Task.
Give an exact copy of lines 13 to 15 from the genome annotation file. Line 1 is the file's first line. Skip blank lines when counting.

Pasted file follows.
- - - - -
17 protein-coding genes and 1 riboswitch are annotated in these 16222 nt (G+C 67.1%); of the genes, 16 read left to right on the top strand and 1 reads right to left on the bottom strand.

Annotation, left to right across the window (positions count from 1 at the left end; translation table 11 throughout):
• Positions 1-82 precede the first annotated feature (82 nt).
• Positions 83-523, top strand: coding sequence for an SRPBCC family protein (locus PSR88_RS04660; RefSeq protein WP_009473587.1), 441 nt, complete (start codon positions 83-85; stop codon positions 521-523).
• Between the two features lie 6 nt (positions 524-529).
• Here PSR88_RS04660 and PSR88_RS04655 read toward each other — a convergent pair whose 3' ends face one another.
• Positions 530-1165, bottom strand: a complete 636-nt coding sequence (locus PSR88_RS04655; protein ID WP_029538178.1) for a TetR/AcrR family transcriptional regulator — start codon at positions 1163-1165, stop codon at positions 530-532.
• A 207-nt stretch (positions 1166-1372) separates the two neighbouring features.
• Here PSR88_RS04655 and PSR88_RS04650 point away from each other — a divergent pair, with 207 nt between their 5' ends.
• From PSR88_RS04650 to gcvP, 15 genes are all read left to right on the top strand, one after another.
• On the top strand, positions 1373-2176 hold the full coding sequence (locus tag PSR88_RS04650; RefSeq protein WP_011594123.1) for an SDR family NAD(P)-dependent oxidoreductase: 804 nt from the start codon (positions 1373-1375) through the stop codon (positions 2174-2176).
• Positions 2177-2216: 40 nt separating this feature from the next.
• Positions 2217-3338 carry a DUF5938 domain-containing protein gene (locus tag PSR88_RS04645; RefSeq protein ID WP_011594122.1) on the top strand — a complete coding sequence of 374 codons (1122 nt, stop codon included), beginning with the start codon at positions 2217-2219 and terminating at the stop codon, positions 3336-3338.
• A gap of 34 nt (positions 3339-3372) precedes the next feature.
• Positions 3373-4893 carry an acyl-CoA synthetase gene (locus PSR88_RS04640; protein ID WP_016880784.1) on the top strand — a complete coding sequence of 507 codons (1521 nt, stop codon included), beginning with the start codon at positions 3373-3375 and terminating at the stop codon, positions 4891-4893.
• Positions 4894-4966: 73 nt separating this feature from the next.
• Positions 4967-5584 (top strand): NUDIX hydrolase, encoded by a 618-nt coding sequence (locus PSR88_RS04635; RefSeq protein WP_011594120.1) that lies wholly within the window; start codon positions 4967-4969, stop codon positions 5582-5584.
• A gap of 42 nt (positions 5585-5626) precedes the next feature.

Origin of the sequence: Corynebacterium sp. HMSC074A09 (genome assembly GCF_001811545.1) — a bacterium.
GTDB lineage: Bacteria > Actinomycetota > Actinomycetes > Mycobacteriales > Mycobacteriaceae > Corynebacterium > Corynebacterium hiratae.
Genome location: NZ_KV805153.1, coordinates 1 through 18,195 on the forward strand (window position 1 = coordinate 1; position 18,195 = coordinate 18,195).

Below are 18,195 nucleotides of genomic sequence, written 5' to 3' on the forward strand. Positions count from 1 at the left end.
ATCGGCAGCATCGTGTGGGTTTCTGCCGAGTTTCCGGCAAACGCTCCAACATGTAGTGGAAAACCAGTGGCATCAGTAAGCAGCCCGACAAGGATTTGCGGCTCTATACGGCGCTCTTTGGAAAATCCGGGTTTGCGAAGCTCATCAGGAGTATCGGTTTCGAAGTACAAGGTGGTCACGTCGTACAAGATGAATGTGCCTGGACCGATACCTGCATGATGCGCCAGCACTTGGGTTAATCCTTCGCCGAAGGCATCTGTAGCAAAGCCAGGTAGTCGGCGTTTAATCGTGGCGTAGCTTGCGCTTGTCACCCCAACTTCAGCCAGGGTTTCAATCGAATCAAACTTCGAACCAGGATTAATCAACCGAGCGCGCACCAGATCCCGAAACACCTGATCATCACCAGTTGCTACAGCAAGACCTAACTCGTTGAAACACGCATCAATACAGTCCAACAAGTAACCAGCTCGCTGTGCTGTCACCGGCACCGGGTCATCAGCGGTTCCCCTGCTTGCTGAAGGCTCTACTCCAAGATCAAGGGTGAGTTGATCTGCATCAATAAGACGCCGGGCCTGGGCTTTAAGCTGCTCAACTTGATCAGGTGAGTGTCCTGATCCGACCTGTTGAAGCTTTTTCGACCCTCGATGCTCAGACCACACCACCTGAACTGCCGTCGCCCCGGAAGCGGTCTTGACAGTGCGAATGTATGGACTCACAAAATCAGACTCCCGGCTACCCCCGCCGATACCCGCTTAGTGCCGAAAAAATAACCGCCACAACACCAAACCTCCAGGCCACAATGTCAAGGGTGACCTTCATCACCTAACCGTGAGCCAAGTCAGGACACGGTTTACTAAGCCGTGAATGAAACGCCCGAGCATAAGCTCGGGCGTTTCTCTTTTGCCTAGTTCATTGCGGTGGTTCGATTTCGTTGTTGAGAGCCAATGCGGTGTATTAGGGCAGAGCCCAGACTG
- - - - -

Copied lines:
• Positions 2217-3338 carry a DUF5938 domain-containing protein gene (locus tag PSR88_RS04645; RefSeq protein ID WP_011594122.1) on the top strand — a complete coding sequence of 374 codons (1122 nt, stop codon included), beginning with the start codon at positions 2217-2219 and terminating at the stop codon, positions 3336-3338.
• A gap of 34 nt (positions 3339-3372) precedes the next feature.
• Positions 3373-4893 carry an acyl-CoA synthetase gene (locus PSR88_RS04640; protein ID WP_016880784.1) on the top strand — a complete coding sequence of 507 codons (1521 nt, stop codon included), beginning with the start codon at positions 3373-3375 and terminating at the stop codon, positions 4891-4893.